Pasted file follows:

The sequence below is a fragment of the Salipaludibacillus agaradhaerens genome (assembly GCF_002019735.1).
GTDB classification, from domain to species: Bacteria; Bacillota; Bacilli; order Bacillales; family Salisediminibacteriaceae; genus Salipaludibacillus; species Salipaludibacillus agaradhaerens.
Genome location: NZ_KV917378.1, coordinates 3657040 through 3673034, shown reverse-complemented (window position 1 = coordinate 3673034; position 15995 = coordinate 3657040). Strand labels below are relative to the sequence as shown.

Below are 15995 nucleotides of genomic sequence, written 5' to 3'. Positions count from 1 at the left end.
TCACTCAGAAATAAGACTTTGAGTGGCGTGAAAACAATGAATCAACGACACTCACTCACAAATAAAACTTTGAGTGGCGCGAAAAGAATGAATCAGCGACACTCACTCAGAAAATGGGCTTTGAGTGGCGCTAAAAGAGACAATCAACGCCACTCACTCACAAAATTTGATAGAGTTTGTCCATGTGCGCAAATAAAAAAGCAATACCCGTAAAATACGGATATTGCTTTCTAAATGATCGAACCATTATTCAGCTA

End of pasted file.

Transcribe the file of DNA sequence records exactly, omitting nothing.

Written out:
The sequence below is a fragment of the Salipaludibacillus agaradhaerens genome (assembly GCF_002019735.1).
GTDB classification, from domain to species: Bacteria; Bacillota; Bacilli; order Bacillales; family Salisediminibacteriaceae; genus Salipaludibacillus; species Salipaludibacillus agaradhaerens.
Genome location: NZ_KV917378.1, coordinates 3657040 through 3673034, shown reverse-complemented (window position 1 = coordinate 3673034; position 15995 = coordinate 3657040). Strand labels below are relative to the sequence as shown.

Below are 15995 nucleotides of genomic sequence, written 5' to 3'. Positions count from 1 at the left end.
TCACTCAGAAATAAGACTTTGAGTGGCGTGAAAACAATGAATCAACGACACTCACTCACAAATAAAACTTTGAGTGGCGCGAAAAGAATGAATCAGCGACACTCACTCAGAAAATGGGCTTTGAGTGGCGCTAAAAGAGACAATCAACGCCACTCACTCACAAAATTTGATAGAGTTTGTCCATGTGCGCAAATAAAAAAGCAATACCCGTAAAATACGGATATTGCTTTCTAAATGATCGAACCATTATTCAGCTA